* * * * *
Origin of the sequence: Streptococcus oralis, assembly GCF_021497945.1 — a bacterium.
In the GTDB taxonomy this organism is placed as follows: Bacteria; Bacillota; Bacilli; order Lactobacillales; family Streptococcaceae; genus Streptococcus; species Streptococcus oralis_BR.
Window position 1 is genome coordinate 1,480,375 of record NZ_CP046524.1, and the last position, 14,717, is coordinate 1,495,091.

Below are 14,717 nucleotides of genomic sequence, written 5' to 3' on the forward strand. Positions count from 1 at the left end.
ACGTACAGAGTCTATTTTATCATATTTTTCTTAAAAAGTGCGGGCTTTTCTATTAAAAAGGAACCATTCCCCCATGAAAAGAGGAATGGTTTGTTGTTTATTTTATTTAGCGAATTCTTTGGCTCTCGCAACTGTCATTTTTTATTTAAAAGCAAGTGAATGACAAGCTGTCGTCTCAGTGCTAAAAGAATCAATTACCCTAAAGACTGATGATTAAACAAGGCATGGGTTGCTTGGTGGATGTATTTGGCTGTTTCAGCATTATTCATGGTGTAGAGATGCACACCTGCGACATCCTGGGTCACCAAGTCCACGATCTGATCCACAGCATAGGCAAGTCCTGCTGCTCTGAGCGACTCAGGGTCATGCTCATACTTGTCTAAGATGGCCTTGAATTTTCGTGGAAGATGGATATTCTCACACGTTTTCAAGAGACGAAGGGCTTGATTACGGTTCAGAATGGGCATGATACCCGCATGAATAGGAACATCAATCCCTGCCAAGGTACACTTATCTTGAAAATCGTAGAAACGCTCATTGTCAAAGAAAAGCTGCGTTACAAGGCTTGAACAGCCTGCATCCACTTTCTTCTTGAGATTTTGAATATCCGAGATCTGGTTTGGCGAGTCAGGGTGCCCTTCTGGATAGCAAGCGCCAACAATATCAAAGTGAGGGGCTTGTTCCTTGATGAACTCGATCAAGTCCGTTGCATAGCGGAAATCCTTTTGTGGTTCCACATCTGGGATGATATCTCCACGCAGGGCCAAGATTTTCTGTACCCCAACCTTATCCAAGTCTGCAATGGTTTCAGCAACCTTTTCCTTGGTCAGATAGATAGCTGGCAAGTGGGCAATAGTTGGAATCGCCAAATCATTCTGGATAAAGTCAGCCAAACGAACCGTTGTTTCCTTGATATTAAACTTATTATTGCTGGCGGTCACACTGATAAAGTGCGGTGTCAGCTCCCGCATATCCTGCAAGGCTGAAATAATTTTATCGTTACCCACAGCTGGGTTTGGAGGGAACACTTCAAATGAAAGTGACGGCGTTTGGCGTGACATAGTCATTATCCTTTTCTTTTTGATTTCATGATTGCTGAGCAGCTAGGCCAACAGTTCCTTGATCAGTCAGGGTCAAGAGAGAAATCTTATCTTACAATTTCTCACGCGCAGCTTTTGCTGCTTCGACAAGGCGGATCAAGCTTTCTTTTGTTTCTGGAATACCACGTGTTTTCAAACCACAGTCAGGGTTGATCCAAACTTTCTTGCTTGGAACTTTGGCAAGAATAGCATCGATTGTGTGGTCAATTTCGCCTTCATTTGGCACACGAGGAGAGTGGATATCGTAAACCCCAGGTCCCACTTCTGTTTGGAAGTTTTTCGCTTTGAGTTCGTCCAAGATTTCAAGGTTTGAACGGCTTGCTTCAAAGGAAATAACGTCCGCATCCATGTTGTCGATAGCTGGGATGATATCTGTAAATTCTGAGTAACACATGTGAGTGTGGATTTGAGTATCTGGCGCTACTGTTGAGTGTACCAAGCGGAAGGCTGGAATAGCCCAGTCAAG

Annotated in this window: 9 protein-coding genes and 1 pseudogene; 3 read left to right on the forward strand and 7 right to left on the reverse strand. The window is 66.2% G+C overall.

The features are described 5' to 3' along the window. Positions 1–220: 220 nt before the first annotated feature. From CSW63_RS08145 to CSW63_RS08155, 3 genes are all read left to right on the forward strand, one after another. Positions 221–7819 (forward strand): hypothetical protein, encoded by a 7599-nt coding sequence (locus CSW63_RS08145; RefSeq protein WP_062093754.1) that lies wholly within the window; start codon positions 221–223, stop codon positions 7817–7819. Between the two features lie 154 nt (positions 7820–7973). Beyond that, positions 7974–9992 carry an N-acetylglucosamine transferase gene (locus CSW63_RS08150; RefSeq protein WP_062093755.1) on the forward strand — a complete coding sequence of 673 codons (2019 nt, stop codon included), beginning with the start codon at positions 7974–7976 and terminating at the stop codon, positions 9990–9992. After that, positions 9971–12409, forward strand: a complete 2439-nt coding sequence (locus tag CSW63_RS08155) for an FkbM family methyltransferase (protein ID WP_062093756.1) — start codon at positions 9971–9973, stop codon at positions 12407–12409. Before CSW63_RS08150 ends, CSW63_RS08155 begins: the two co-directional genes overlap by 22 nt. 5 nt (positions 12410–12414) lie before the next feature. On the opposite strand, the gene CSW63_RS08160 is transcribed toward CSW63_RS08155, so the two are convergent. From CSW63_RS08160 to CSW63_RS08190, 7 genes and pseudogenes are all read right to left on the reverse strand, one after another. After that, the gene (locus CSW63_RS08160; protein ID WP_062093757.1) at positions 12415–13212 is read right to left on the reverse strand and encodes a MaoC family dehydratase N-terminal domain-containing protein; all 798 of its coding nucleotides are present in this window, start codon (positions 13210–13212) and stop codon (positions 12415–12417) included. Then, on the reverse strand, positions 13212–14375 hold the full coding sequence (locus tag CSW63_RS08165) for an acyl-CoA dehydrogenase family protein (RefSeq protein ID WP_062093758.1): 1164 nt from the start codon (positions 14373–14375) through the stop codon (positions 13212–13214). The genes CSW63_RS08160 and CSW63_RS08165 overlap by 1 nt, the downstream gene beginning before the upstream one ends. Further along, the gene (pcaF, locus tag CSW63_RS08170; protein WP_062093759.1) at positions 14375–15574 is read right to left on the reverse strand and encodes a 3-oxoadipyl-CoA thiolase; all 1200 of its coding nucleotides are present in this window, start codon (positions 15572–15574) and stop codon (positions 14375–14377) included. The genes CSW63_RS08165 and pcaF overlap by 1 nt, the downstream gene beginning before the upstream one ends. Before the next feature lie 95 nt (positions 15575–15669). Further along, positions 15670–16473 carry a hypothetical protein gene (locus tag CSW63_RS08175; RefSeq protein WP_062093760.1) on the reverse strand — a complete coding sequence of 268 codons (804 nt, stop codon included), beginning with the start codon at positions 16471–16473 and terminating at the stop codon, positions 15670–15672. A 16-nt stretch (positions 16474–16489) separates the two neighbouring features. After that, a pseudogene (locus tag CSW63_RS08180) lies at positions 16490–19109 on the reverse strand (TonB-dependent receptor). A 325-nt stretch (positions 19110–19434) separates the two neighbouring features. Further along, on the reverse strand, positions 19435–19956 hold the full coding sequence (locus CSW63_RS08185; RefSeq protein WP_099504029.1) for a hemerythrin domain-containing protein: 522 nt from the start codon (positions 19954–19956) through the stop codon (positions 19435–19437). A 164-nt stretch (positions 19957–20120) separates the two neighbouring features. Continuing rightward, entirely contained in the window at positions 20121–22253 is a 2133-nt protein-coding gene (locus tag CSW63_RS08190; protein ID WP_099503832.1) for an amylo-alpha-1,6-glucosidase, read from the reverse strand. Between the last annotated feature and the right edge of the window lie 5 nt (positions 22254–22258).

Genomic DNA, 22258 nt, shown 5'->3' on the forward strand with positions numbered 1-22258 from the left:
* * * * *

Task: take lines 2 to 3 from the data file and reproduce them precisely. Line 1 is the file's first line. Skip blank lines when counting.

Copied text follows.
In the GTDB taxonomy this organism is placed as follows: Bacteria; Bacillota; Bacilli; order Lactobacillales; family Streptococcaceae; genus Streptococcus; species Streptococcus oralis_BR.
Window position 1 is genome coordinate 1,480,375 of record NZ_CP046524.1, and the last position, 14,717, is coordinate 1,495,091.